Middle Earth isn’t the nicest neighbourhood. Even the downtime between Bilbo’s jaunt to the Lonely Mountain and the Fellowship’s epic quest, a time period mostly left to the Tolkien fans’ imaginations, was far from peaceful – and The Lord Of The Rings: Gollum is out to prove that.
A stealth-oriented third-person action game, The Lord Of The Rings: Gollum follows the titular character (also known as Sméagol) on a quest to retrieve his precious. The poor cretin has had a run of bad luck, and a hands-off preview provided by developer Daedalic Entertainment picks up as Gollum tries to escape from Mordor, where he was caught and tortured by the series’ main villain, Sauron.
Soon into the preview, the bug-eyed elephant in the room becomes apparent: Gollum is one of the few characters in The Lord Of The Rings that can’t really fight. This means that when you’re playing as Gollum, completing levels involves using your smarts and avoiding conflict. You’re capable of sneaking up on lone Orcs and choking them out, but that takes energy that needs to be replenished by foraging for food – and if a second Orc spots you throttling his pal, Sméagol’s a Sméagoner. Instead, Gollum is better off crawling through handy tufts of long grass and throwing rocks to distract patrols and get them out of his path. This lends a great portrayal of Gollum as a sneaky, slimy backstabber; but even during the preview it feels a bit repetitive. There’s not too much variation on the tried-and-true stealth formula used by action games and as a result, there’s no guarantee that Gollum’s skulking won’t get stale by the end of the game’s roughly 25-hour runtime.
That being said, there is one interesting caveat: as displayed in The Lord Of The Rings, Gollum is a character in turmoil. Formerly a Hobbit by the name of Sméagol, years of hardship (and ownership of the one ring) birthed an alternate personality called Gollum. Throughout the game, you’re tasked with shaping the character through a series of moral decisions. This starts off humorous – Gollum convinces poor Sméagol to eat a beetle, claiming self defence. Later on, Daedalic Entertainment says players can expect bigger choices, such as choosing whether to betray allies or stay true to them.
These decisions will have an effect on Gollum further down the line, where the strength of each personality will determine which allies are available in future conflicts. It’s an intriguing premise, and it will be interesting to see how far the developer takes it: will Sméagol be able to get along with the elves and rangers he meets on his quest, or will the conniving Gollum prefer to sic Shelob (who does make an appearance) on anyone with their backs turned?
Further into the game, a second level – showing Gollum sneaking through the halls of the River Elves – takes on a more platform-puzzle style of play. The same stealth system is still there, but Gollum’s goals get a bit more interesting. During the level, an appearance from Gandalf provides some fantastic exposition that helps to weave Gollum into the events of The Lord Of The Rings. Far and away, this is the most promising element of Gollum for Tolkien nerds – Gollum doesn’t stray from the patches of information already written on this time period, and instead fleshes out the little that’s available. It’s incredibly well done: Gollum’s misadventures feel natural and completely believable.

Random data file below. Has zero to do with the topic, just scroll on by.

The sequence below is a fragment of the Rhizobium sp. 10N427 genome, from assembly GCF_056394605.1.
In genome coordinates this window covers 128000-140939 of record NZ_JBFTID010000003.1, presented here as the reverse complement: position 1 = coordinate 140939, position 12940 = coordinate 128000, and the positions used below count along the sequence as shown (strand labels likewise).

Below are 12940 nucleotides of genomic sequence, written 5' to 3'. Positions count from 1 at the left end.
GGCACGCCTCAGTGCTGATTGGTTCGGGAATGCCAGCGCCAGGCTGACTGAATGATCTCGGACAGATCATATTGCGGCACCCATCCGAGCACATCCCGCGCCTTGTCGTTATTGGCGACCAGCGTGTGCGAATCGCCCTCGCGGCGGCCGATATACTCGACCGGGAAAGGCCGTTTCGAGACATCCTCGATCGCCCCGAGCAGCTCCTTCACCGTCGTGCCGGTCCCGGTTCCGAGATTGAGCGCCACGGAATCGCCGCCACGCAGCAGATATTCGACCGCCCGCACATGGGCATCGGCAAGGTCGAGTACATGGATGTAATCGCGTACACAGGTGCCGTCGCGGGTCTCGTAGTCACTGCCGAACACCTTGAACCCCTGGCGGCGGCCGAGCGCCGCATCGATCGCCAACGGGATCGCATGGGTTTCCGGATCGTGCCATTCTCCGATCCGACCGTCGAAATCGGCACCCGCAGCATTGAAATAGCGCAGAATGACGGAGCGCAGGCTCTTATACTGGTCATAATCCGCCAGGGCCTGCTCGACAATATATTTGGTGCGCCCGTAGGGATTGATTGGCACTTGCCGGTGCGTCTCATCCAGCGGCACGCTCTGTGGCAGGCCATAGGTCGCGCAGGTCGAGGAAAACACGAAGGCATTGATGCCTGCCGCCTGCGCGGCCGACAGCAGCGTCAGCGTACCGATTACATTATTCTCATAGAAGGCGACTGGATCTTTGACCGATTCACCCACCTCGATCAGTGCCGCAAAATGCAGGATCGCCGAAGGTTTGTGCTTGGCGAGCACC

Daedelic Entertainment has shared that Gollum will hit on all of the areas mentioned in the books – from Gollum’s imprisonment in Mordor to his journey down to Moria, where he begins to stalk the Fellowship in earnest, and as long as the game doesn’t take too many liberties (ahem, The Hobbit trilogy), there’s a promising story in play here.
Visually, it’s a story that looks fantastic. Mordor is grim, imposing and hellish, while the halls of Mirkwood are cold, indifferent and beautiful. As with Gollum‘s story, it’s clear that the development team is made up of passionate fans: the River King’s egotism is on full display throughout Mirkwood, with flattering larger-than-life statues of himself adorning the walls. In Mordor, Sauron’s warmongering industrial hellscape is littered with nests of stripped mines and an imposing military presence. There are a few texturing tears to note but Gollum is still in development – regardless, each level feels as different as night and day, and Daedalic Entertainment seems to have made full use of Middle Earth’s captivating world.
While The Lord Of The Rings: Gollum has a lot of promise, for a game that’s all about stealth, the mechanics for doing so seemed a bit unpolished. Several times, hyper-vigilant enemies made the system look awkward, and it felt more like trying to game an AI detection system rather than creep past living, breathing people. Gollum is still in development, so with luck these issues are buffed out, but this area of the game in particular made the developer’s planned 2022 launch feel optimistic.
With an unspecified release date, there’s a lot about Gollum that’s still up in the air. Whether Daedelic Entertainment can keep 25 hours of stealth feeling fresh – remember Alien Isolation? – remains to be seen, and it’s not guaranteed that Gollum‘s issues will be tidied up come launch.
That being said, Gollum is still months away from launch – meaning the studio could have time to get things into shape. The preview has also managed to instil a lot of confidence in Daedelic Entertainment’s vision – a neat, bonus slice of The Lord Of The Rings for fans. There’s clearly a fantastic story here, and one that should have no problem reeling in The Lord Of The Rings fans: it’s just a matter of making it compelling enough to play along to.